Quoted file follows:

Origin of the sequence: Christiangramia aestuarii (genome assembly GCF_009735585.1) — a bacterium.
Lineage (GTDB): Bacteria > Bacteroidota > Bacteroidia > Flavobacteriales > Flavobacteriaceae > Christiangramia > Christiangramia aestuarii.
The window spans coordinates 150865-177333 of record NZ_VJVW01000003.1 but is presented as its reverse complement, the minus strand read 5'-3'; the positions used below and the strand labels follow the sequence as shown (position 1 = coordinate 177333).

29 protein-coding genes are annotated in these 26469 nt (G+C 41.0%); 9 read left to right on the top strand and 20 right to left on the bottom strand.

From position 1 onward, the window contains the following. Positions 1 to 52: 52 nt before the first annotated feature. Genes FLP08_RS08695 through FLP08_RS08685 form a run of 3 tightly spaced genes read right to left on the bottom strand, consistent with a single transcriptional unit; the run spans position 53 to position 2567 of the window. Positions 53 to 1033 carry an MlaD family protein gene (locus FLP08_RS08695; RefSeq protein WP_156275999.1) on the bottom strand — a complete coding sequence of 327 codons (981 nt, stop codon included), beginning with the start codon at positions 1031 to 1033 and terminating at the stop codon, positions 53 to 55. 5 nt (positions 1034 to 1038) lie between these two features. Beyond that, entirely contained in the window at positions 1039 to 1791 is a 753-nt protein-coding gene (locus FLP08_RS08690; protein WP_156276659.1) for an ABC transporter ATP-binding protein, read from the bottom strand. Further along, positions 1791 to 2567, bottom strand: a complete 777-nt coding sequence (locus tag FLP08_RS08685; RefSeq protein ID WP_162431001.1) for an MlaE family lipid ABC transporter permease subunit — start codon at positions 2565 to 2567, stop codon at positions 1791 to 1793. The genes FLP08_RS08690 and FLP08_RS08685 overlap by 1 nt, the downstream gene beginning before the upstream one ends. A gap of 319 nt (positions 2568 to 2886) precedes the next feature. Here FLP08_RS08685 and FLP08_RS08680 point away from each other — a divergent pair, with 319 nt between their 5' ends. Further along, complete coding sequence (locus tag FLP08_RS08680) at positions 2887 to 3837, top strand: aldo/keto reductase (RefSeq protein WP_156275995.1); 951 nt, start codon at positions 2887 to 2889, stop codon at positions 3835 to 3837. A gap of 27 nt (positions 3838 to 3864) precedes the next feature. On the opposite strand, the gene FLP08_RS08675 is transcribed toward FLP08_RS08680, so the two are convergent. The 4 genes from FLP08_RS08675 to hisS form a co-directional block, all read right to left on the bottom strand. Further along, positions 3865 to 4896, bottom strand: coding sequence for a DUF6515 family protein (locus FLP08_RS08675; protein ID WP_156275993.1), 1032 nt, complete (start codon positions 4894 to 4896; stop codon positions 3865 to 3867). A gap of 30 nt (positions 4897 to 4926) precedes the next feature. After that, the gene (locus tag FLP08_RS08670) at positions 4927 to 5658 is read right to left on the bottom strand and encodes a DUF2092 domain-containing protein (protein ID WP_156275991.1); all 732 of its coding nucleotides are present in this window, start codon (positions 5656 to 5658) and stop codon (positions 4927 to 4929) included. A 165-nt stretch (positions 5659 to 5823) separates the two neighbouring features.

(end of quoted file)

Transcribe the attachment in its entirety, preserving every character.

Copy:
Origin of the sequence: Christiangramia aestuarii (genome assembly GCF_009735585.1) — a bacterium.
Lineage (GTDB): Bacteria > Bacteroidota > Bacteroidia > Flavobacteriales > Flavobacteriaceae > Christiangramia > Christiangramia aestuarii.
The window spans coordinates 150865-177333 of record NZ_VJVW01000003.1 but is presented as its reverse complement, the minus strand read 5'-3'; the positions used below and the strand labels follow the sequence as shown (position 1 = coordinate 177333).

29 protein-coding genes are annotated in these 26469 nt (G+C 41.0%); 9 read left to right on the top strand and 20 right to left on the bottom strand.

From position 1 onward, the window contains the following. Positions 1 to 52: 52 nt before the first annotated feature. Genes FLP08_RS08695 through FLP08_RS08685 form a run of 3 tightly spaced genes read right to left on the bottom strand, consistent with a single transcriptional unit; the run spans position 53 to position 2567 of the window. Positions 53 to 1033 carry an MlaD family protein gene (locus FLP08_RS08695; RefSeq protein WP_156275999.1) on the bottom strand — a complete coding sequence of 327 codons (981 nt, stop codon included), beginning with the start codon at positions 1031 to 1033 and terminating at the stop codon, positions 53 to 55. 5 nt (positions 1034 to 1038) lie between these two features. Beyond that, entirely contained in the window at positions 1039 to 1791 is a 753-nt protein-coding gene (locus FLP08_RS08690; protein WP_156276659.1) for an ABC transporter ATP-binding protein, read from the bottom strand. Further along, positions 1791 to 2567, bottom strand: a complete 777-nt coding sequence (locus tag FLP08_RS08685; RefSeq protein ID WP_162431001.1) for an MlaE family lipid ABC transporter permease subunit — start codon at positions 2565 to 2567, stop codon at positions 1791 to 1793. The genes FLP08_RS08690 and FLP08_RS08685 overlap by 1 nt, the downstream gene beginning before the upstream one ends. A gap of 319 nt (positions 2568 to 2886) precedes the next feature. Here FLP08_RS08685 and FLP08_RS08680 point away from each other — a divergent pair, with 319 nt between their 5' ends. Further along, complete coding sequence (locus tag FLP08_RS08680) at positions 2887 to 3837, top strand: aldo/keto reductase (RefSeq protein WP_156275995.1); 951 nt, start codon at positions 2887 to 2889, stop codon at positions 3835 to 3837. A gap of 27 nt (positions 3838 to 3864) precedes the next feature. On the opposite strand, the gene FLP08_RS08675 is transcribed toward FLP08_RS08680, so the two are convergent. The 4 genes from FLP08_RS08675 to hisS form a co-directional block, all read right to left on the bottom strand. Further along, positions 3865 to 4896, bottom strand: coding sequence for a DUF6515 family protein (locus FLP08_RS08675; protein ID WP_156275993.1), 1032 nt, complete (start codon positions 4894 to 4896; stop codon positions 3865 to 3867). A gap of 30 nt (positions 4897 to 4926) precedes the next feature. After that, the gene (locus tag FLP08_RS08670) at positions 4927 to 5658 is read right to left on the bottom strand and encodes a DUF2092 domain-containing protein (protein ID WP_156275991.1); all 732 of its coding nucleotides are present in this window, start codon (positions 5656 to 5658) and stop codon (positions 4927 to 4929) included. A 165-nt stretch (positions 5659 to 5823) separates the two neighbouring features.